REVIEW: Kill Code by Clive Fleury

Title: Kill Code by Clive Fleury
Pages: 220
Published by: TCK Publishing
Publication date: 5th December 2018
Genre: Science Fiction/Dystopian
Format: eBook
Amazon UK

Synopsis: 

It’s the year 2031. Our future. Their present. A world decimated by climate catastrophe, where the sun’s heat is deadly and the ocean rises higher every day. A world ruled by the rich, powerful, and corrupt. A world where a good man can’t survive for long.

Hogan Duran was a good man once. He was a cop, forced to resign in disgrace when he couldn’t save his partner from a bullet. Now Hogan lives on the fraying edges of society, serving cruel masters and scavenging trash dumps just to survive.

But after four years of living in poverty, Hogan finally gets a chance to get back on his feet. He’s invited to join the National Security Council, the powerful paramilitary organization responsible for protecting the rich and powerful from the more unsavory elements of society. All he needs to do is pass their deadly entrance exam, and he’ll be rewarded with wealth and opportunity beyond his wildest dreams. 

But this ex-cop’s path to redemption won’t be easy. The NSC are hiding something, and as Hogan descends deeper and deeper into their world, he starts to uncover the terrible truth of how the powerful in this new world maintain their power…and just how far they will go to protect their secrets. 

In a world gone wrong, can one man actually make a difference, or will he die trying?

My review:

Thank you to TCK Publishing for providing me with a copy of this book in exchange for an honest review!

Kill Code is a gripping dystopian story that offers a glimpse into what the world will be like in 2031 after it has been decimated by climate change. With 80% of the world unemployed and struggling to survive, people will do anything to earn money and put food on the table. It was a scarily accurate view of what it could be like living in a world ravaged by climate change and something that should serve as an eye-opener for today’s society.

The main character, Hogan Duran, is a former cop who’s ravaged by guilt over not being able to prevent the shooting of his partner and friend, Max, which left him in a wheelchair and unfit to work. He quit his job but pretty soon after he regretted it as he struggled to get by and support himself and Max. Ultimately, he finds himself living in poverty. In order to survive, he has to take any job he can find and root around in garbage hills. But when he’s offered the opportunity of a lifetime – to work for the National Security Council (NSC) – he puts himself through gruelling trials to earn his place among the elite. The plot definitely became more exciting when Duran arrived at the NSC to complete his trials, which were pretty gruesome and not something I could stomach. They were certainly something, ranging from a lie detector test to staying in a crate for as long as was bearable.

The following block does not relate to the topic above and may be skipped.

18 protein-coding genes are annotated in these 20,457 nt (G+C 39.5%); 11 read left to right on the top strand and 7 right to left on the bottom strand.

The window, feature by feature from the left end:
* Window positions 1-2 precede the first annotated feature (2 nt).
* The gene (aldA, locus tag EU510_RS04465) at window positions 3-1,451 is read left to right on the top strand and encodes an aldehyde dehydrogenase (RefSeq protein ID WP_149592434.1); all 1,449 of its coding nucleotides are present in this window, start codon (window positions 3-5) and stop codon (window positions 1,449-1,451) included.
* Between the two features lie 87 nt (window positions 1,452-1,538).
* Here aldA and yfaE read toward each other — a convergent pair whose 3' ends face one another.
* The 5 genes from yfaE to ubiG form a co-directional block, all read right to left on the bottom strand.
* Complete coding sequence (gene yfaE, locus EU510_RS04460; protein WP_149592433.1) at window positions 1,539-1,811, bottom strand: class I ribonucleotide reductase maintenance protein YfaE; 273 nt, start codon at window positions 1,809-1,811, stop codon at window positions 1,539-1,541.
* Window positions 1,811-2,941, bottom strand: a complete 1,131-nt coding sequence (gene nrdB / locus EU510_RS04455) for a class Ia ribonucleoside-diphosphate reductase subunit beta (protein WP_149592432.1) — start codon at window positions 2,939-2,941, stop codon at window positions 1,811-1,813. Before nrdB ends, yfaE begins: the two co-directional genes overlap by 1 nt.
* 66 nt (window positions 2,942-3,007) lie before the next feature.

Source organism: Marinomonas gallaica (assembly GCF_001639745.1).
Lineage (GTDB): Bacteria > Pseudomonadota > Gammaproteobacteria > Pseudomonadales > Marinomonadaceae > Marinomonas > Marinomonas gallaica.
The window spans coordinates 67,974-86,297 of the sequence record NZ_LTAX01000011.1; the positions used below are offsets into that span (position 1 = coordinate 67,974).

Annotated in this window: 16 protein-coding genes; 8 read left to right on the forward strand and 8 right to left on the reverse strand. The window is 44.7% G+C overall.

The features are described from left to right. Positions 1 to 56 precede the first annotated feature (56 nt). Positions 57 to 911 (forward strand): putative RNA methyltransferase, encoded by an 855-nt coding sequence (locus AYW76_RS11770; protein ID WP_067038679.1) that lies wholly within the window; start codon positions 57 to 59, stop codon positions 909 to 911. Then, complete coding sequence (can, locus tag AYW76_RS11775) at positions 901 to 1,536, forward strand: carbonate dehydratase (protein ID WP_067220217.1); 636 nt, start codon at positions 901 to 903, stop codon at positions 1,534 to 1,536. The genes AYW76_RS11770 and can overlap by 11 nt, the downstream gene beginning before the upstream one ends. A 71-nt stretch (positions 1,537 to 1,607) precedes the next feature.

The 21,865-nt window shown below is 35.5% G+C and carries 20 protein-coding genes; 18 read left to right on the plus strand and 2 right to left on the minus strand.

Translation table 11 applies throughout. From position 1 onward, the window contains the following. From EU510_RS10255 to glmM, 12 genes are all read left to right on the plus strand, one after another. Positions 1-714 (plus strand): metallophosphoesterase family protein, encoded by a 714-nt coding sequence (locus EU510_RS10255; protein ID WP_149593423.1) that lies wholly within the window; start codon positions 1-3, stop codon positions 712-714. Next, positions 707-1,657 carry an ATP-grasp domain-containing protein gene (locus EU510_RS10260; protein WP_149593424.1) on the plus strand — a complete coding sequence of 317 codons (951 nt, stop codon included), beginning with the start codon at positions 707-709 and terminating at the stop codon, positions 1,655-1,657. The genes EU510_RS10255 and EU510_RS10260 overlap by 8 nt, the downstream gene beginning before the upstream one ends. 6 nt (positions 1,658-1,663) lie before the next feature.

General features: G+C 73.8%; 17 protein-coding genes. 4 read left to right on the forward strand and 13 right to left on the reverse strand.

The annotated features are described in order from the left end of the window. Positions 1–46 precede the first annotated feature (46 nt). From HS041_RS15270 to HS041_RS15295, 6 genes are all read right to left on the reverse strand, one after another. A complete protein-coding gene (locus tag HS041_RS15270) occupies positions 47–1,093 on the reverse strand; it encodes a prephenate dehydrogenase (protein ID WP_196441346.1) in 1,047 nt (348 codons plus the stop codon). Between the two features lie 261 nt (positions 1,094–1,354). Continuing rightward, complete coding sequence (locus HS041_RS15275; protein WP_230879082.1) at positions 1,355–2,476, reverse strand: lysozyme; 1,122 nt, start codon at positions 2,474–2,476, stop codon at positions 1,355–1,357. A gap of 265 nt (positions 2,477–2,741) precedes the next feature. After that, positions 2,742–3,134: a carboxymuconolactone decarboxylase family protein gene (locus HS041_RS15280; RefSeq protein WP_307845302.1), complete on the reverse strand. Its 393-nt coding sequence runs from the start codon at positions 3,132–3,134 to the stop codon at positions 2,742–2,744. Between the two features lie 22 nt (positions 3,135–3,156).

It’s no surprise that I’ve read a fair amount of dystopian books as it has managed to remain a popular genre over the years and each book has a different spin on what the world will be like. Kill Code caught my attention because, as mentioned above, it’s set in a world where climate change was never taken seriously and it has unfortunately reached the point of no return with ocean’s rising and the heat becoming unbearable, causing some regions to become inhabitable. There’s a strong contrast between the poor and the elite – millions of people are living in poverty, while the rich are living a life of luxury. This is all covered at the start of the book and although it was summarised pretty well, I still found myself wanting to know more about what happened leading up to it. The author mentions, for example, that the then-president considered climate change a hoax and pulled out of global climate treaties. However, I’d like to know more about whether any other leaders tried to prevent this from happening and what happened when everyone realised it was too late. Furthermore, I’d like to know what happened when the economy crashed and if governments just fell apart? I still had a lot of questions at the end of the book and craved a more detailed explanation about how climate change was handled worldwide.

Duran was a pretty interesting character. He’s painted as heroic, but he’s also incredibly flawed. We were told a few times that he’s a good character, but I didn’t really see it until towards the end. You’re not necessarily good just because you work for the police – it’s your actions that matter the most and ultimately paint a picture of who you are as a person. This is something that I didn’t feel was covered very well at the start and Duran’s time as a police officer could have been explored a lot better. All I know is that he couldn’t save his friend from being shot and has felt guilty ever since. That being said, he’s redeemed towards the end as he realises the NSC are not quite what everyone has been led to believe. If he manages to succeed in the NSC trials, he will be wealthy beyond his wildest dreams, however, that doesn’t seem to matter to him when he uncovers how the NSC really secures and maintains their powerful position.

I really liked the ending of the story and I hope there will be a second book as, like I said earlier, I still have a lot of unanswered questions and I’m also curious to see what Duran will do next. Ultimately, Kill Code is a compelling dystopian novel with some interesting twists and a unique take on what will become of a world ravaged by climate change.

Find the book:

Amazon UK – TCK PublishingClive Fleury

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